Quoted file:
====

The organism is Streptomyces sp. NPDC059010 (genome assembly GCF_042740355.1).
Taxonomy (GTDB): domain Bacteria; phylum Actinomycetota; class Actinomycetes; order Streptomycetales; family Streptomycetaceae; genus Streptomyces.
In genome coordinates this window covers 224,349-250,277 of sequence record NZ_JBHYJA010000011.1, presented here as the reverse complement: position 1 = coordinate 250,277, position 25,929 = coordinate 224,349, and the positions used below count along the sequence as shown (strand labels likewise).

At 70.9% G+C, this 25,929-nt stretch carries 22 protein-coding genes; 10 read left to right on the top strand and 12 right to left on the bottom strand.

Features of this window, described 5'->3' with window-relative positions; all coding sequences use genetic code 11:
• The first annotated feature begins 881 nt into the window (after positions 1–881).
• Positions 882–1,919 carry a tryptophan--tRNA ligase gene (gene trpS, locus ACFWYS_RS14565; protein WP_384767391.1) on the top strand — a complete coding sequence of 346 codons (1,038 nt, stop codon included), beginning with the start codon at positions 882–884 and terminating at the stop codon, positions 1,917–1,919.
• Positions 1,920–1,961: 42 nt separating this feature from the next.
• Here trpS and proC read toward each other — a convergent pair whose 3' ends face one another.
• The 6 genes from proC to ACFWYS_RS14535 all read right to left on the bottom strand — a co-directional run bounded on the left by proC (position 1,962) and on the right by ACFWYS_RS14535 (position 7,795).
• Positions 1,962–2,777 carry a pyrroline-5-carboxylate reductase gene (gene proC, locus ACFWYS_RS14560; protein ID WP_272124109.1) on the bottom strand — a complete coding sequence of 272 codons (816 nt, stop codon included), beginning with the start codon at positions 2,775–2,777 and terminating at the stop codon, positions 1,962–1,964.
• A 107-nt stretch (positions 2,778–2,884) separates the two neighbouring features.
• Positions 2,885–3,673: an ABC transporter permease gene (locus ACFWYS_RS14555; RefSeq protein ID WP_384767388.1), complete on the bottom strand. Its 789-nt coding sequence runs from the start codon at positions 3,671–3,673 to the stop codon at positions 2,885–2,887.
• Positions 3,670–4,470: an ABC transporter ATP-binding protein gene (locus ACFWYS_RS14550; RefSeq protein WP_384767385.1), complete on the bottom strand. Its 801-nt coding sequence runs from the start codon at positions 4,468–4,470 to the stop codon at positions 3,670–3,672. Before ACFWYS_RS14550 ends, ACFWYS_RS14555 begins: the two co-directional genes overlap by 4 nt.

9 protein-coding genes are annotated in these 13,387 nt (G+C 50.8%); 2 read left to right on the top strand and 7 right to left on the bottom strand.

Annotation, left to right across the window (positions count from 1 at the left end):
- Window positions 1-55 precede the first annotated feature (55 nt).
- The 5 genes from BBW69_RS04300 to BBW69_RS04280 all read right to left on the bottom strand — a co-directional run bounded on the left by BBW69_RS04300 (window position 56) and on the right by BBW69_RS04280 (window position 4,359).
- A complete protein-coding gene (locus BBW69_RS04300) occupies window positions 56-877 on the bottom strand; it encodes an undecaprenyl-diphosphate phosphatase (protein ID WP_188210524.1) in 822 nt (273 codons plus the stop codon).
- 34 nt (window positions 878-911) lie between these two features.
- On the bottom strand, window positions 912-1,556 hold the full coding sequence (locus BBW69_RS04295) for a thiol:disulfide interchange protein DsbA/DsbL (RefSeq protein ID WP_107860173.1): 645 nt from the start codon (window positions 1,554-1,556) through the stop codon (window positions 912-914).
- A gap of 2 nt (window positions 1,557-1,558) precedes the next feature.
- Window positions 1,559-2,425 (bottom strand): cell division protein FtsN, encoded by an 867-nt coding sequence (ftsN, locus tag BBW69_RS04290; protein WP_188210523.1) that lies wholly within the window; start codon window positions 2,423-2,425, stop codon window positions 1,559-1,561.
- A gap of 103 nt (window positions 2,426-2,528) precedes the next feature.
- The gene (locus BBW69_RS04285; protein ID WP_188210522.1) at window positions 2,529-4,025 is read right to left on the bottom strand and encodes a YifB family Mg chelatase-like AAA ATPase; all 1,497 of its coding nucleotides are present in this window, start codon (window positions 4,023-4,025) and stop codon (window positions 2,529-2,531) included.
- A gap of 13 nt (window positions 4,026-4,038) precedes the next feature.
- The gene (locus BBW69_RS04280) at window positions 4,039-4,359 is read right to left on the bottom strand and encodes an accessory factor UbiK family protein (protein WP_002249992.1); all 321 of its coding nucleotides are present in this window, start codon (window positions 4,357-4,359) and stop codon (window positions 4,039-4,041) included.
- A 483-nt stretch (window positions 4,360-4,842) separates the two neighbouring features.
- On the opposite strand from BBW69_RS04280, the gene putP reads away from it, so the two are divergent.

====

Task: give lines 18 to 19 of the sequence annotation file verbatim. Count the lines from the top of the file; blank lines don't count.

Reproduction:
- The 5 genes from BBW69_RS04300 to BBW69_RS04280 all read right to left on the bottom strand — a co-directional run bounded on the left by BBW69_RS04300 (window position 56) and on the right by BBW69_RS04280 (window position 4,359).
- A complete protein-coding gene (locus BBW69_RS04300) occupies window positions 56-877 on the bottom strand; it encodes an undecaprenyl-diphosphate phosphatase (protein ID WP_188210524.1) in 822 nt (273 codons plus the stop codon).